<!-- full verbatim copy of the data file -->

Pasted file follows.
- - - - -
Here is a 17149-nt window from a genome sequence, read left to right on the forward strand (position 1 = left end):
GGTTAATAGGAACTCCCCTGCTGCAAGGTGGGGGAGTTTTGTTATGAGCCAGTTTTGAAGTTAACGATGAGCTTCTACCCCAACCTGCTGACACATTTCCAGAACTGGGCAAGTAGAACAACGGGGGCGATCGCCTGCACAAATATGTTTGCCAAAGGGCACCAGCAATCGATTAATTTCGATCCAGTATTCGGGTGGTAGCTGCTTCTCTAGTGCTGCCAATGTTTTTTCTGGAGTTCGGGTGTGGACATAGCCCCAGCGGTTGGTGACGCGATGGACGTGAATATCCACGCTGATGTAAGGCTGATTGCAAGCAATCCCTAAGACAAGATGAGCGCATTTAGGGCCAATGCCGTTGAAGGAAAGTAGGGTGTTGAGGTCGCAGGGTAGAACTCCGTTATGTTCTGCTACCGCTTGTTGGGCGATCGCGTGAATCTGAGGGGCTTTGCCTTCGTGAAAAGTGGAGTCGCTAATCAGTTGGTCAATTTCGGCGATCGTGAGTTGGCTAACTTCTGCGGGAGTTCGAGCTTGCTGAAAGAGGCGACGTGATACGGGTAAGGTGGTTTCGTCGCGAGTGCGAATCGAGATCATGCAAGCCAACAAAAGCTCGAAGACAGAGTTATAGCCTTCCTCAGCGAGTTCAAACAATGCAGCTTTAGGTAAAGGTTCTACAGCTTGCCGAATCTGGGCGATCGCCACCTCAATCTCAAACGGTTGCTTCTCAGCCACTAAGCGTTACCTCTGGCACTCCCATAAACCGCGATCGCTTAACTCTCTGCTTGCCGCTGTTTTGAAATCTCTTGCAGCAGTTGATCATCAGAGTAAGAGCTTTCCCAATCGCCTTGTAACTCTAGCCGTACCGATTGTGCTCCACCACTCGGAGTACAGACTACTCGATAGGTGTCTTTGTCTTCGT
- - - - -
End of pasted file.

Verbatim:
Here is a 17149-nt window from a genome sequence, read left to right on the forward strand (position 1 = left end):
GGTTAATAGGAACTCCCCTGCTGCAAGGTGGGGGAGTTTTGTTATGAGCCAGTTTTGAAGTTAACGATGAGCTTCTACCCCAACCTGCTGACACATTTCCAGAACTGGGCAAGTAGAACAACGGGGGCGATCGCCTGCACAAATATGTTTGCCAAAGGGCACCAGCAATCGATTAATTTCGATCCAGTATTCGGGTGGTAGCTGCTTCTCTAGTGCTGCCAATGTTTTTTCTGGAGTTCGGGTGTGGACATAGCCCCAGCGGTTGGTGACGCGATGGACGTGAATATCCACGCTGATGTAAGGCTGATTGCAAGCAATCCCTAAGACAAGATGAGCGCATTTAGGGCCAATGCCGTTGAAGGAAAGTAGGGTGTTGAGGTCGCAGGGTAGAACTCCGTTATGTTCTGCTACCGCTTGTTGGGCGATCGCGTGAATCTGAGGGGCTTTGCCTTCGTGAAAAGTGGAGTCGCTAATCAGTTGGTCAATTTCGGCGATCGTGAGTTGGCTAACTTCTGCGGGAGTTCGAGCTTGCTGAAAGAGGCGACGTGATACGGGTAAGGTGGTTTCGTCGCGAGTGCGAATCGAGATCATGCAAGCCAACAAAAGCTCGAAGACAGAGTTATAGCCTTCCTCAGCGAGTTCAAACAATGCAGCTTTAGGTAAAGGTTCTACAGCTTGCCGAATCTGGGCGATCGCCACCTCAATCTCAAACGGTTGCTTCTCAGCCACTAAGCGTTACCTCTGGCACTCCCATAAACCGCGATCGCTTAACTCTCTGCTTGCCGCTGTTTTGAAATCTCTTGCAGCAGTTGATCATCAGAGTAAGAGCTTTCCCAATCGCCTTGTAACTCTAGCCGTACCGATTGTGCTCCACCACTCGGAGTACAGACTACTCGATAGGTGTCTTTGTCTTCGT